Posts Tagged ‘criminal justice’

Two Powerful Signals of a Major Shift on Crime

Sunday, August 18th, 2013

(NY Times) Two decisions Monday, one by a federal judge in New York and the other by Attorney General Eric H. Holder Jr., were powerful signals that the pendulum has swung away from the tough-on-crime policies of a generation ago.

Critics have long contended that draconian mandatory minimum sentence laws for low-level drug offenses, as well as stop-and-frisk police policies that target higher-crime and minority neighborhoods, have a disproportionate impact on members of minority groups. On Monday, Mr. Holder announced that federal prosecutors would no longer invoke the sentencing laws, and a judge found that stop-and-frisk practices in New York were unconstitutional racial profiling.

While the timing was a coincidence, Barbara Arnwine, the president of the Lawyers Committee for Civil Rights Under Law, said that the effect was “historic, groundbreaking, and potentially game-changing.”

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Gulf Grows in Black-White Views of U.S. Justice System Bias

Friday, July 26th, 2013

( While 68% of blacks say the American justice system is biased against blacks, 25% of whites agree. Blacks' attitudes about the justice system have remained virtually constant over the past 20 years, but whites have become less likely to perceive bias.

The new results are based on interviews with 2,541 Americans, including 1,841 non-Hispanic whites and 230 non-Hispanic blacks, conducted as part of Gallup Daily tracking July 16-21, after the verdict in the George Zimmerman trial was handed down. Zimmerman was found not guilty of second-degree murder and manslaughter charges in the shooting death of a young black man, Trayvon Martin.


The Gallup data reveal a continuing divide by race in views of the fairness of the American justice system. This current divergence by race in views of bias in the justice system is broadly similar to attitudes measured in Gallup surveys conducted in 1993 and in 2008, although the percentage of white Americans who say the justice system is biased has dropped by eight percentage points over that time, while the percentage of blacks has stayed constant.

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Justice Sonia Sotomayor slams Texas prosecutor for racial remark

Wednesday, February 27th, 2013


(Los Angeles Times) Sonia Sotomayor, the Supreme Court's first Latina justice, slammed a Texas prosecutor Monday for citing race as grounds for convicting a defendant of a drug deal, saying the government attorney had tried to "substitute racial stereotype for evidence and racial prejudice for reason."

She filed a rare statement commenting on the court's refusal to hear an appeal, not to dissent from the decision but to "dispel any doubt" that the action "should be understood to signal our tolerance of a federal prosecutor's racially charged remark. It should not."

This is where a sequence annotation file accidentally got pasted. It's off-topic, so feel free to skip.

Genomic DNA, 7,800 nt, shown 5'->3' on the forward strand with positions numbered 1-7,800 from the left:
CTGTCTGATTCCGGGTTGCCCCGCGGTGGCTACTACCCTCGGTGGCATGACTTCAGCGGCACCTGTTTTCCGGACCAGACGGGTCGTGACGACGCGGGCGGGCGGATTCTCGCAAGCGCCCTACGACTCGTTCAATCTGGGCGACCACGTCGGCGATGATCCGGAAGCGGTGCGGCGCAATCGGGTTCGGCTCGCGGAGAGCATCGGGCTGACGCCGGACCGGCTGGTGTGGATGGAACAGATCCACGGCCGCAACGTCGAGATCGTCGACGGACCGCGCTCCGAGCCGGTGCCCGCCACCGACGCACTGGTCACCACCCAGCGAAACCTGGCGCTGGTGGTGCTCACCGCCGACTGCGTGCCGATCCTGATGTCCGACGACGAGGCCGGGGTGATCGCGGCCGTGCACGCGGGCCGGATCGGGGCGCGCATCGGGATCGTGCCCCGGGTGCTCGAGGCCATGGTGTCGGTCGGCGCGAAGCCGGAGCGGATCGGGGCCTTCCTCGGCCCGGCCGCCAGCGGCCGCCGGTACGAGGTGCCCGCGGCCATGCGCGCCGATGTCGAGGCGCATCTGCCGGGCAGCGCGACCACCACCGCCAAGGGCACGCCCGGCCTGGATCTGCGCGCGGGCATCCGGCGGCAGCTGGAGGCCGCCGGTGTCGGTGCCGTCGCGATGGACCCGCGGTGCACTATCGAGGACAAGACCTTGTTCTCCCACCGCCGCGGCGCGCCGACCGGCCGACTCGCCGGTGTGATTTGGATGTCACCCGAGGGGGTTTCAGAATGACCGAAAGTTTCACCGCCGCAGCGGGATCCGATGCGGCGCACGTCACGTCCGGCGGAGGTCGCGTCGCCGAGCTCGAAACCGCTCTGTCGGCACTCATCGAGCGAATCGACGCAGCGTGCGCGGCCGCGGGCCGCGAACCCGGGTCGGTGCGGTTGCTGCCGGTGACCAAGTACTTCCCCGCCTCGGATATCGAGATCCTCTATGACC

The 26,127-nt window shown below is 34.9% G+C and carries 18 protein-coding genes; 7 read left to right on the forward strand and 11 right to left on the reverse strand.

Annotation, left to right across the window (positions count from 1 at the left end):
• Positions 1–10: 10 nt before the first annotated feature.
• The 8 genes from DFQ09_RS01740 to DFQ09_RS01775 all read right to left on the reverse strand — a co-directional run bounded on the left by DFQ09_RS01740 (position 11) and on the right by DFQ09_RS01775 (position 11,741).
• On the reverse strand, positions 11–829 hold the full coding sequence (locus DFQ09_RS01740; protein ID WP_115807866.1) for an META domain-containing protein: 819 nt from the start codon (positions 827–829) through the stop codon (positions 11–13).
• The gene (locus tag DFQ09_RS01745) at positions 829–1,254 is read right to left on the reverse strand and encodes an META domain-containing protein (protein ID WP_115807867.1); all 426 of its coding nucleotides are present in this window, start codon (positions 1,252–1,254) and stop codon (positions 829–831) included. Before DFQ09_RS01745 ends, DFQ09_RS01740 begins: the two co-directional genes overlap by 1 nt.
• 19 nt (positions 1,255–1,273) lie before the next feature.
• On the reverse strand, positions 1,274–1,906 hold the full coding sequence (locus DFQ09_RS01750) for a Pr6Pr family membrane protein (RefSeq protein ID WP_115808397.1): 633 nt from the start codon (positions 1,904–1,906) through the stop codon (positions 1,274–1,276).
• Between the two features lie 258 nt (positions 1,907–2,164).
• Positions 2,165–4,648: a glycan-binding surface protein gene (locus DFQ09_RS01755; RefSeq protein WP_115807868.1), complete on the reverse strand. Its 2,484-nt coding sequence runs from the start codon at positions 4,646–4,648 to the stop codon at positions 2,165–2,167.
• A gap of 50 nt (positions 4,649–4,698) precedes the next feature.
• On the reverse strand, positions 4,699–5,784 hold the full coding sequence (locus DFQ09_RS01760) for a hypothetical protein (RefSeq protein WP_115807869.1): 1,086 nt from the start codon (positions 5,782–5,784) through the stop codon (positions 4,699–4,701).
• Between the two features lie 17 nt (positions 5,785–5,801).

Sotomayor, who began her career as a prosecutor in New York, said she was troubled by what happened.

"By suggesting that race should play a role in establishing a defendant's guilt, the prosecutor here tapped a deep and sorry vein of racial prejudice that has run through the history of criminal justice in our nation," she wrote. "… It is deeply disappointing to see a representative of the United States resort to this base tactic more than a decade into the 21st century."

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Racial Gap in Men’s Sentencing

Saturday, February 16th, 2013

(Wall Street Journal) Prison sentences of black men were nearly 20% longer than those of white men for similar crimes in recent years, an analysis by the U.S. Sentencing Commission found.

That racial gap has widened since the Supreme Court restored judicial discretion in sentencing in 2005, according to the Sentencing Commission's findings, which were submitted to Congress last month and released publicly this week.

In its report, the commission recommended that federal judges give sentencing guidelines more weight, and that appeals courts more closely scrutinize sentences that fall beyond them.

The commission, which is part of the judicial branch, was careful to avoid the implication of racism among federal judges, acknowledging that they "make sentencing decisions based on many legitimate considerations that are not or cannot be measured."

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Mississippi man pleads guilty to hate crimes charge

Saturday, January 5th, 2013


(CNN) – A Mississippi man pleaded guilty Thursday to a federal hate crime charge in connection with a group of young men and teenagers who carried out racial attacks against African-Americans in 2011.

Joseph Dominick, 21, from Brandon, entered a guilty plea in U.S. District Court in Jackson, Mississippi, to one count of conspiracy to commit federal hate crimes.

Dominick and others began in the spring of 2011 to harass and assault black people in Jackson and the surrounding area, according to the FBI.

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North Carolina judge commutes 3 death sentences, citing racial bias Read more: North Carolina judge commutes 3 death sentences, citing racial bias – The Denver Post